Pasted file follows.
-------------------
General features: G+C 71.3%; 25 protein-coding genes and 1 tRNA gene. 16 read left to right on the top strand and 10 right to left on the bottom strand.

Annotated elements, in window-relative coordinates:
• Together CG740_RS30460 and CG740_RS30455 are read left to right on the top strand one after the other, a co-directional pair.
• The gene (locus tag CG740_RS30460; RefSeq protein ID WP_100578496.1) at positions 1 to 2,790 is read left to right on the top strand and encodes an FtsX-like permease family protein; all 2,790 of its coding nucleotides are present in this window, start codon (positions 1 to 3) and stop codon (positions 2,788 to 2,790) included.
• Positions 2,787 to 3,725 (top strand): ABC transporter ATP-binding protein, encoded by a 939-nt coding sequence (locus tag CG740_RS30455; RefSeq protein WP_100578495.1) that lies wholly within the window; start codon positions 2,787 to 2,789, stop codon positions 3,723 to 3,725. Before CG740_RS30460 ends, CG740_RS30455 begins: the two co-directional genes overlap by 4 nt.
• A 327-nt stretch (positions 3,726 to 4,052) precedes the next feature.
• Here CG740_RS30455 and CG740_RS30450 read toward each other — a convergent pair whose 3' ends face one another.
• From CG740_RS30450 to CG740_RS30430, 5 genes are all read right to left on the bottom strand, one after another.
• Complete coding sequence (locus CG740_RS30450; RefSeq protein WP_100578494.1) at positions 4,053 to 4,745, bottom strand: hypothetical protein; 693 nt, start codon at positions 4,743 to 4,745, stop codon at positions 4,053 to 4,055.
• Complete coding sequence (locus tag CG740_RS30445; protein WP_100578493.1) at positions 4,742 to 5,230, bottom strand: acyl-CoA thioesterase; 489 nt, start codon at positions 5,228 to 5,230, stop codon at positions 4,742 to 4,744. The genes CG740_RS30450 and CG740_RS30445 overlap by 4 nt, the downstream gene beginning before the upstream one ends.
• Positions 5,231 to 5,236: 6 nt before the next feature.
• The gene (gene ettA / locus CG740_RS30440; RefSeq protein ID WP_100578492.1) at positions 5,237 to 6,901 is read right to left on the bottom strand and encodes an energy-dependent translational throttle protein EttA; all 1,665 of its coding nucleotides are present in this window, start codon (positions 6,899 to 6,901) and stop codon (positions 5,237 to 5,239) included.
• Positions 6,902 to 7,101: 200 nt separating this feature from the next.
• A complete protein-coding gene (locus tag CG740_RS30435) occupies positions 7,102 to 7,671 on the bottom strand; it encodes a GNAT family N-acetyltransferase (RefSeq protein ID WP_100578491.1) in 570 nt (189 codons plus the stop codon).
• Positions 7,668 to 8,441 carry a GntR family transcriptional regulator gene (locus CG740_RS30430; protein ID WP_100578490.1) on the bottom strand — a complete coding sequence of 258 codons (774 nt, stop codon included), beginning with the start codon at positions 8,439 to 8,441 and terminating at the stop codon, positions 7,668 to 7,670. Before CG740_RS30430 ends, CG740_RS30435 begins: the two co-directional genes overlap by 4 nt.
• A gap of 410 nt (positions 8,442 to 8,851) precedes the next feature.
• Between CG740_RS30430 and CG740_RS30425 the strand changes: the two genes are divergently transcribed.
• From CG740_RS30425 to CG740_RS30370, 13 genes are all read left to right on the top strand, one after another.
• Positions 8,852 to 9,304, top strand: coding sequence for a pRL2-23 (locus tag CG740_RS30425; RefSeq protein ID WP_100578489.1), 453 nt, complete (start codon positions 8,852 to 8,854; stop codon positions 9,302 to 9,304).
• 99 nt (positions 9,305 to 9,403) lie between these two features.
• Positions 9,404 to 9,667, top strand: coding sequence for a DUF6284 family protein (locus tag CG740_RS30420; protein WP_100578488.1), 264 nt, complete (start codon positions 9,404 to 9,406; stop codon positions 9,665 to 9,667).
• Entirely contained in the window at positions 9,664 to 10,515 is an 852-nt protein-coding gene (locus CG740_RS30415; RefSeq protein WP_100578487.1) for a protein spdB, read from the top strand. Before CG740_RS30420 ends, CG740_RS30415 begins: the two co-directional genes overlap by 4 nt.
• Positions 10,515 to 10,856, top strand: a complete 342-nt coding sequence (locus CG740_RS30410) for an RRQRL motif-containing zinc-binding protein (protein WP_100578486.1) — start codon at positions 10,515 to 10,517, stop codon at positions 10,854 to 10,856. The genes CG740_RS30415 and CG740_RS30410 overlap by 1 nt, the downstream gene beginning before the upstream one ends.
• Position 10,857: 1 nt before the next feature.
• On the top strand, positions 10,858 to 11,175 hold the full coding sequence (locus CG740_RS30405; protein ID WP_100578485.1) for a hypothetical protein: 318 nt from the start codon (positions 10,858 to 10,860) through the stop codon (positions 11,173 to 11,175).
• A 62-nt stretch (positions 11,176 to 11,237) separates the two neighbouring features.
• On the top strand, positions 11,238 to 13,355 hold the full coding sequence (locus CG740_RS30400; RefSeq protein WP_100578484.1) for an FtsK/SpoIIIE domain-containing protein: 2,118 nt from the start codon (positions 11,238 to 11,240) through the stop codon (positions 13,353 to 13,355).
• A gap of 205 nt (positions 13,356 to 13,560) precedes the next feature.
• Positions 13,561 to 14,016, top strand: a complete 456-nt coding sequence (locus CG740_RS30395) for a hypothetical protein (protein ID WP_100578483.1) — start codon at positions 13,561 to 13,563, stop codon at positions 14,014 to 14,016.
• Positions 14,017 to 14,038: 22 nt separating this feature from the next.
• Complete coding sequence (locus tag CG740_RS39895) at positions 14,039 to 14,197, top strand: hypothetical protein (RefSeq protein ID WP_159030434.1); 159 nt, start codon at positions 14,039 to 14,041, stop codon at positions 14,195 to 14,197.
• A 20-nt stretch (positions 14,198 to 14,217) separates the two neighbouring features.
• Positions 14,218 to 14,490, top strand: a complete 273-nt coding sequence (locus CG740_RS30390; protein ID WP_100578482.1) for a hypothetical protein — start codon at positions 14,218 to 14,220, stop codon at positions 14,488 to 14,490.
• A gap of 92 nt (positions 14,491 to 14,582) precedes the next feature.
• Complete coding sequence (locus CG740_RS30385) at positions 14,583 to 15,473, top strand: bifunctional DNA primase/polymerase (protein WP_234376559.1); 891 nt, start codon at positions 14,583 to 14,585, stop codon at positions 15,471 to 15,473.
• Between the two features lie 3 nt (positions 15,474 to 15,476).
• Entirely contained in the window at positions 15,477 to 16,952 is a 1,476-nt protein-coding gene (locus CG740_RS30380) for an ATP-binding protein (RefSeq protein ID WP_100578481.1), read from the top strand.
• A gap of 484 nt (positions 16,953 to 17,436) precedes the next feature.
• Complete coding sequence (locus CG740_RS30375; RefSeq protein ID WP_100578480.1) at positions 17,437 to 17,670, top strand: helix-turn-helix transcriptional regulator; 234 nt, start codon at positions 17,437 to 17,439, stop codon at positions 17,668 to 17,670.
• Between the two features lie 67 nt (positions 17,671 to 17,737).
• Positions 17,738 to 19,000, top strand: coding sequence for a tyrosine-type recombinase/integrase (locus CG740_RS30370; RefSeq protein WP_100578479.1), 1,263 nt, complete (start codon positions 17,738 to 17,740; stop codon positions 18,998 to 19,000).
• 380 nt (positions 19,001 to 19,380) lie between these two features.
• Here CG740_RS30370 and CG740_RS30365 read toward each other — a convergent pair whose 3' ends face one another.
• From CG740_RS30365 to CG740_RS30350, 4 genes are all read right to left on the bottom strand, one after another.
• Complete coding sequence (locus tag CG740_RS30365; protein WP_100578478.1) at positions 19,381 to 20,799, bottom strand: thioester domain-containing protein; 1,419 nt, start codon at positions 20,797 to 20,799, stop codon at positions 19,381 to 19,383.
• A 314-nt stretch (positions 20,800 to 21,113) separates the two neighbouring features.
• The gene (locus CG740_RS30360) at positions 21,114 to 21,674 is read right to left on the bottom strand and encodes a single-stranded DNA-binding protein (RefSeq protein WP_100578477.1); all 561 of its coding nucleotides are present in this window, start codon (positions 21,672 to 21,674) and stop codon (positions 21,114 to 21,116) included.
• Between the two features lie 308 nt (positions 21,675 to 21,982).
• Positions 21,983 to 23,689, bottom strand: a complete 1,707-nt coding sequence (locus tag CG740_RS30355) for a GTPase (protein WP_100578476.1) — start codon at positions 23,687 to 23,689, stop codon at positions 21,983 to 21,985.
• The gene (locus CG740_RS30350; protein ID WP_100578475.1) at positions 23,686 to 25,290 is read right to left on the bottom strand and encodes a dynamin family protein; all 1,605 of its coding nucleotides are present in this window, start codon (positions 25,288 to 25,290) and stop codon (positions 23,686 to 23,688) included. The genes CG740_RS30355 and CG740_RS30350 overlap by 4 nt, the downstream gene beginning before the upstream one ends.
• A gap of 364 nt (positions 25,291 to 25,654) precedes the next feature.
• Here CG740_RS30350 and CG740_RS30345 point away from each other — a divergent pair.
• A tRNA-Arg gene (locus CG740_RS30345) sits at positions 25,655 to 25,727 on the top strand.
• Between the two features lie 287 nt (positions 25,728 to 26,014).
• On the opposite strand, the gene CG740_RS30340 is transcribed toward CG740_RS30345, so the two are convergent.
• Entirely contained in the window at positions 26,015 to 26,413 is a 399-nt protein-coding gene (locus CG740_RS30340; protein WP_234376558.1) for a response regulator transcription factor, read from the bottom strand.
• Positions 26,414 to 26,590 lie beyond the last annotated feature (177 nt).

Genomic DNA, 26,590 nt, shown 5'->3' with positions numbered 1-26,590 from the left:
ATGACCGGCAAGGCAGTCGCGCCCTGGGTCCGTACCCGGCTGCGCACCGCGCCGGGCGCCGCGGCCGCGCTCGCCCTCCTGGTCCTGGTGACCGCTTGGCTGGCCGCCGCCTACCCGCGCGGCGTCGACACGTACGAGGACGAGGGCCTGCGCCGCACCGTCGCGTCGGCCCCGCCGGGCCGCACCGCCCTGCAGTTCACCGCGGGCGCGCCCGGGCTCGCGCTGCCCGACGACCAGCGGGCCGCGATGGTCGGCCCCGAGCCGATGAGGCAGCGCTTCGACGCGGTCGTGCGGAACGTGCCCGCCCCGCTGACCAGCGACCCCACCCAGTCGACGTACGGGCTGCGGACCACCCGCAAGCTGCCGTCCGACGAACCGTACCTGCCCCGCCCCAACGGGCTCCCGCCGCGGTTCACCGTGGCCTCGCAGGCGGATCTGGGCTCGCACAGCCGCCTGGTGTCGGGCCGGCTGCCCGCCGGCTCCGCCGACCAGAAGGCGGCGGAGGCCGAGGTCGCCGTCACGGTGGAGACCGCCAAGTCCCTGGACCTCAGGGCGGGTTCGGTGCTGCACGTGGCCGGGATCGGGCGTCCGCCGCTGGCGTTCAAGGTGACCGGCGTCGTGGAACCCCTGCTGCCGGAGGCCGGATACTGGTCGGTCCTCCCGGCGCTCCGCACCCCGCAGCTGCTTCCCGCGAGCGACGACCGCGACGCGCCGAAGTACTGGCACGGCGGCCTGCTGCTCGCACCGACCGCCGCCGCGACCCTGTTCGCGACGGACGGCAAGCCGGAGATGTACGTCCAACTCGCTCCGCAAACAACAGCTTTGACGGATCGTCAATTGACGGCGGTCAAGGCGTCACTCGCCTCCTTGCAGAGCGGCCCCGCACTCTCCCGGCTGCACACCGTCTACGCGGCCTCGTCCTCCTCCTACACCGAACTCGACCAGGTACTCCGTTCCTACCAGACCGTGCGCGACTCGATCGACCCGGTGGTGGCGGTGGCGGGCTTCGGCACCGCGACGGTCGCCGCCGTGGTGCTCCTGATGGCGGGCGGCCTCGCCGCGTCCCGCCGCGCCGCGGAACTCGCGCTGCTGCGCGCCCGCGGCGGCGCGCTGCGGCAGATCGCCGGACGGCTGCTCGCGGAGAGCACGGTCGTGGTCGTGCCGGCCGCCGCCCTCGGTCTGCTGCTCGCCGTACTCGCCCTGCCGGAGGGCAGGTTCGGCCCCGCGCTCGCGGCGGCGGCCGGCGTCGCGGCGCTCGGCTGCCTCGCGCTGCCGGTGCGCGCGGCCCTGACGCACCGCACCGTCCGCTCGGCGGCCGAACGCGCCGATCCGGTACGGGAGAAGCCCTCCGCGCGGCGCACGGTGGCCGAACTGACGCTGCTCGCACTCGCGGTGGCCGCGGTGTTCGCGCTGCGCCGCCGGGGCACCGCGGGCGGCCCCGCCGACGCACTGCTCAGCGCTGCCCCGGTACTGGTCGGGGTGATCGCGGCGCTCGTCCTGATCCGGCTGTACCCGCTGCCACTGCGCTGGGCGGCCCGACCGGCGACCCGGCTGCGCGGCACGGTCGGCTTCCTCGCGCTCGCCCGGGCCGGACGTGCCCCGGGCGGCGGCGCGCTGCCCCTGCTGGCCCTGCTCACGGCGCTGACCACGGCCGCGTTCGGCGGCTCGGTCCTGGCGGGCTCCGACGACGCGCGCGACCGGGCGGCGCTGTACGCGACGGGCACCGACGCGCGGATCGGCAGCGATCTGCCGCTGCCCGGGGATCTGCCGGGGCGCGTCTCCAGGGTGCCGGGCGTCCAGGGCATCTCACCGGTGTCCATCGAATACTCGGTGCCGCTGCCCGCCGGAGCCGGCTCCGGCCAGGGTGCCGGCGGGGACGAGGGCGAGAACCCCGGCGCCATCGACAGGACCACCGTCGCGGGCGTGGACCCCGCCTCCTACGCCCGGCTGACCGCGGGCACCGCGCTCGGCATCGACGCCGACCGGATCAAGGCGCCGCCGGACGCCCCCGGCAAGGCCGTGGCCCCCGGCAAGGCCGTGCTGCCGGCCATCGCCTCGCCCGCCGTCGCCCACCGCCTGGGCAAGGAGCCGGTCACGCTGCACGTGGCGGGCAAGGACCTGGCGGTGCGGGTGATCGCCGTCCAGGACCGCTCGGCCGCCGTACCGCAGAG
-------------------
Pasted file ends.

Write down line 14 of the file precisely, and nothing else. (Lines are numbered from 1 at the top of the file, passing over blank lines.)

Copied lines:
• A complete protein-coding gene (locus tag CG740_RS30435) occupies positions 7,102 to 7,671 on the bottom strand; it encodes a GNAT family N-acetyltransferase (RefSeq protein ID WP_100578491.1) in 570 nt (189 codons plus the stop codon).